The famous English pub game in which players attempt to shove old English ha'penny coins up a board so that they fall between the horizontal lines. At first glance, Shove Ha'penny appears to be simple but you can bet your bottom ha'penny that the pub locals will beat you every time...
We offer a unique range of quality Shove Ha'penny boards of various materials and types.
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Due popular demand, we decided to produce smoothed Shove Ha'penny coins in sets of 5. These are ha'penny coins that have been sanded and polished on one side for the playing of the classic English pub game Shove Ha'penny. Made from genuine old English H...
These are ha'penny coins that have been smoothed on one side for the playing of the classic English pub game Shove Ha'penny. Due popular demand, we decided to produce smoothed Shove Ha'penny coins in sets of 5. Made from genuine old English Ha'pennies, ...
We believe that these shove Ha'penny boards are the best quality that are presently available anywhere. The Oak version of the board is made from from two or more planks of solid Oak timber beautifully finished and varnished to a allow the smooth running ...
We believe that these Shove Ha'penny boards are the best quality that are presently available anywhere. This version of Shove Hapenny is made from an African hardwood of the Mahogany family using two or more planks of solid timber beautifully finished and...
From Jaques, an inexpensive 1 1/4 inch Shove Ha'penny board with Mahogany veneer. Included are 5 old English ha'pennies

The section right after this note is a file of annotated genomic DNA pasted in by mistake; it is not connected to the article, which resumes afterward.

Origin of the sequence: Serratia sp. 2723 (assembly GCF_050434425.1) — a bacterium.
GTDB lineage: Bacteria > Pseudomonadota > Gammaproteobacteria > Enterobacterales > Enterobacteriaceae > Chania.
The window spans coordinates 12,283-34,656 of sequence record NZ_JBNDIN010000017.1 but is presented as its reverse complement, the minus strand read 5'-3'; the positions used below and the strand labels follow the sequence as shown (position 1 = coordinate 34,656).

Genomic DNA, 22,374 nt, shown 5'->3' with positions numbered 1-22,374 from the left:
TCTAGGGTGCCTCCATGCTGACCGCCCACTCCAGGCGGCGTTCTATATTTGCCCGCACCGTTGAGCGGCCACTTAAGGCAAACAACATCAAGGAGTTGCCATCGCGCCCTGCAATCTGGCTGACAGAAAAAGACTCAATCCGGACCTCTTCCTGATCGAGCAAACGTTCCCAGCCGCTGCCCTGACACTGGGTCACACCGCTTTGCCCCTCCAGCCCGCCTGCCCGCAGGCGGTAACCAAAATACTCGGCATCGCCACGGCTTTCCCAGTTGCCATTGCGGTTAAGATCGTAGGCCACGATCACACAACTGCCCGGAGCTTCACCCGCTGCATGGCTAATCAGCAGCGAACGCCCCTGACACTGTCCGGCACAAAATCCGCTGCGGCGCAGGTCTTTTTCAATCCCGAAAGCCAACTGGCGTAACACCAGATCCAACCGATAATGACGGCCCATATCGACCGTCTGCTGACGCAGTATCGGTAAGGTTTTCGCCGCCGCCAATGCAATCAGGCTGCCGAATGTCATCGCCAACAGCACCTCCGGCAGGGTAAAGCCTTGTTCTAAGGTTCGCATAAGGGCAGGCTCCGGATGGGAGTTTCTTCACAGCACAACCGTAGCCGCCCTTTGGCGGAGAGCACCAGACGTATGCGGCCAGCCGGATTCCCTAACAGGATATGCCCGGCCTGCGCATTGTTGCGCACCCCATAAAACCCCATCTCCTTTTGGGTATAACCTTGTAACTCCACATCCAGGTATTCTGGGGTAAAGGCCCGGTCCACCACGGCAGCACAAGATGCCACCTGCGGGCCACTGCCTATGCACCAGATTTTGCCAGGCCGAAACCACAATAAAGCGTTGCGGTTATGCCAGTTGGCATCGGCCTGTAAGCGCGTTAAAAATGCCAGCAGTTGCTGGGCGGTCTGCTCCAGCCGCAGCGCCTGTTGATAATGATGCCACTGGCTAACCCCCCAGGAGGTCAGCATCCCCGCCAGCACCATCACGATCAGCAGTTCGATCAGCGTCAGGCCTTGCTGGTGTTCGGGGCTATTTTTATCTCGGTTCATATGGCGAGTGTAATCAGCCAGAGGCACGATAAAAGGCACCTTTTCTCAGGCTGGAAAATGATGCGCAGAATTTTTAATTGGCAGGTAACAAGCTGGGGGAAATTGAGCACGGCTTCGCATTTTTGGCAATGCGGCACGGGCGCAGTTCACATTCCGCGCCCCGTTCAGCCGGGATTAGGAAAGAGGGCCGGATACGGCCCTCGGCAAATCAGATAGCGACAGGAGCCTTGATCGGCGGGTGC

The important game in the ancestry of disk shoving games was the old English Tudor game of Shuffleboard or Shovelboard. The English aristocracy used to play this great game after dinner on their long dining tables although later some of the really wealthy nobles produced dedicated Shuffleobard tables. There are still one or two left that can be visited and gawped at around Wales and England, most notabley at Astley Hall in Lancashire. Players took round metal shaped weights and these were slid down the tables, with the aim of getting them as near to the other end of the table without falling off.
At some point probably around the same time, an indoor version of Shovelboard appeared. Originally called, Shove Groat and later, partly as the currency changed over time, Slide-thrift, Push-penny and finally Shove Ha'penny, the game continued to be a popular pub game. Shove Ha'penny is first documented in the 1840s. Old tables sometimes have lines inscribed into them and so when separate boards started to be made is unclear.
You can learn more about the History of Shove Ha'penny from The Online Guide to Traditional Games.
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